The Hashemite Kingdom of Jordan is far from being a democratic state in the western sense, but the condition of political liberty in the country in recent decades compares favourably to that of its Arab neighbours Syria, Iraq and Saudi Arabia. Even a historian as critical of Arab states as Bernard Lewis has argued that it is in the "reforming autocracies" of the Arab world such as Jordan, that the best prospects for democracy exist. The country's record in defending an (albeit constrained) space of internal freedom and open debate is arguably even more impressive in light of its exposure to the fallout from the war in Iraq since March 2003 - which includes bombs in Amman, regional pressures and tensions, and the influx of hundreds of thousands of Iraqi refugees.
Dajani is a PhD student at Loughborough University's Social
Sciences Department. Her thesis explores the
participatory possibilities of transnational broadcasting in the Arab world in an effort to understand how the complex processes of politics, media, representation and
citizenship intertwine. Deena received a doctoral scholarship after completing a bachelors degree in media and communication studies at Loughborough University.
At the same time, the limits of liberty in Jordan are drawn more tightly - and often less clearly - than in many states by a mix of strict formal rules and informal practices. This was brought home to me in a sharp way in November 2007, when I was travelling the country to gather data (including film recordings) as part of my research project towards a doctorate at an English university.
A question of trust
My trip coincided with the fifteenth national parliamentary elections in Jordan on 20 November 2007, which saw 110 new members of parliament elected into office. The voting took place amid what Mohammad Al Masri, director of the Centre for Strategic Studies (CSS) at University of Jordan, identified as a "crisis of trust between citizens and the parliament". The evidence included a CSS poll where 80% of respondents believed that deputies in the previous parliamentary cycle had voted been mainly according to personal interest and opportunity for material gain.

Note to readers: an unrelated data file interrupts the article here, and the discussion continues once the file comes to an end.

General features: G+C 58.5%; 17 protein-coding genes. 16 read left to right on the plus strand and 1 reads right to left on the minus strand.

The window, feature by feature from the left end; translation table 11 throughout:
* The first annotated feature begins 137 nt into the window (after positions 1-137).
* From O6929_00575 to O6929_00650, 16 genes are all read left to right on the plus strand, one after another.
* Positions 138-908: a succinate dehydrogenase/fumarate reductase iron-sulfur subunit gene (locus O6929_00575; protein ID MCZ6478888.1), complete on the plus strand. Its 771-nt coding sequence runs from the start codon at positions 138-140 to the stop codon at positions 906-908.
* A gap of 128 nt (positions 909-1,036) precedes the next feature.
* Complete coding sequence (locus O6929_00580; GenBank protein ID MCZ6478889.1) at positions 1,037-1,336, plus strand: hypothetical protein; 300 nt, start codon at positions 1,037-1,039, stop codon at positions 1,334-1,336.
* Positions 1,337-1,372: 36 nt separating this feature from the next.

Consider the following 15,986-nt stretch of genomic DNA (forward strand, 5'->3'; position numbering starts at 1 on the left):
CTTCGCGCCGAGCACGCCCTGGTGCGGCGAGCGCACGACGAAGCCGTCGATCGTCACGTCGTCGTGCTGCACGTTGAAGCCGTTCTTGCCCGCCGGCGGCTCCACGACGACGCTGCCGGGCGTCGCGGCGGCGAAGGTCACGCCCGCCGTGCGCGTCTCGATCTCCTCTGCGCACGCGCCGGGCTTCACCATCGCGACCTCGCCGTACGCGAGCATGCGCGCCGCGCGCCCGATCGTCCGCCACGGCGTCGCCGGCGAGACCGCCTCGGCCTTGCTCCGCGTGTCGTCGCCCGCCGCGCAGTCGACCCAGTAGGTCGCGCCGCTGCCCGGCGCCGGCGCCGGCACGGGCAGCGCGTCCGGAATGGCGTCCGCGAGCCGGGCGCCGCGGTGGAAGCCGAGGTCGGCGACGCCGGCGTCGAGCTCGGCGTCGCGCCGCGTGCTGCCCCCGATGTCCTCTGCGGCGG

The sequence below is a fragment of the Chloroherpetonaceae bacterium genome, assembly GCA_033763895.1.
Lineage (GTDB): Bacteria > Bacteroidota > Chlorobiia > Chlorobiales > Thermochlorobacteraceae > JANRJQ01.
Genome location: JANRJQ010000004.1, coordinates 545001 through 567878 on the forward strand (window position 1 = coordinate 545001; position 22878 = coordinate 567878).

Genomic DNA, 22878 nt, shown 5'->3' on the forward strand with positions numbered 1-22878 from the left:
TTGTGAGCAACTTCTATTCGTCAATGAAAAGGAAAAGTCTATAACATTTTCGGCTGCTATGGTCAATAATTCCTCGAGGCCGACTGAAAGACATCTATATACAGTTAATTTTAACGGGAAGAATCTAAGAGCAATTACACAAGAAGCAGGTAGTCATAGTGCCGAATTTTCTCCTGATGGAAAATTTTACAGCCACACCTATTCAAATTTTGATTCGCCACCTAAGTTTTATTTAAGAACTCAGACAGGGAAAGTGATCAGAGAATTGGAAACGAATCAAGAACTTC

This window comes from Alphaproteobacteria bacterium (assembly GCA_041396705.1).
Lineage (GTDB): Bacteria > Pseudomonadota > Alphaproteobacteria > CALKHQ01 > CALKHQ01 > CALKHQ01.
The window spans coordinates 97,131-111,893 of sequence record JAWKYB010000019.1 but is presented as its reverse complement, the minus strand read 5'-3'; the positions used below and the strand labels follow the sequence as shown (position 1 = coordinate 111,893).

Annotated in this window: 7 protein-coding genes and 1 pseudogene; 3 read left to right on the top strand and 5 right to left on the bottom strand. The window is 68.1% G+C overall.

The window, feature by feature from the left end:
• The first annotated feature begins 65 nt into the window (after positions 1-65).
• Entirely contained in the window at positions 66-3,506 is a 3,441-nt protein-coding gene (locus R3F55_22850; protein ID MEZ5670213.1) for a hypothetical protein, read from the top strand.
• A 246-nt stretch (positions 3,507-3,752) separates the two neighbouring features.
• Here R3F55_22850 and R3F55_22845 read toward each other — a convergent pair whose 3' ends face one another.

As I criss-crossed Jordan against the backdrop of the elections, many of my impressions and experiences were ostensibly much more positive. I witnessed (and captured on my video-camera) community initiatives and civil-society debates from areas as diverse as farming villages, Bedouin dwellings, refugee camps and urban centres. The people I met touched me with their resilience, their hunger to improve their lives, their search for constructive solutions - and their willingness to walk distances to take part in community events!
At the same time, the "crisis of trust" referred to by Mohammad Al Masri was easy to detect. The regional accents may have been different in these public events, but the political frustrations were everywhere the same: with local representatives who "disappeared" after being elected, moving to the capital Amman and/or changing their mobile numbers, all the while becoming richer while their notional constituents had to cope with (for example) the removal of government subsidies on fuel.
The recordings that conveyed some of this rich mixture of frustration and hope were, I felt, too impressive only to be used in a longer-term academic exercise. So on returning to my university, I decided to do the only thing within my capacity to make these Jordanian citizens' voices heard: I started posting short clips from the public debates on YouTube.
A silenced voice
I had uploaded four such clips when it was reported that Jordan's Radio Al-Balad had been banned from broadcasting the parliamentary sessions of the house of representatives on account of a listener's comment that had been read out on air by the station's anchor, and which had been deemed offensive by the newly elected MPs. The "offensiveness" of the comment lay not in any profanity but could have been interpreted as implying that MPs were tainted by corruption and money-squandering.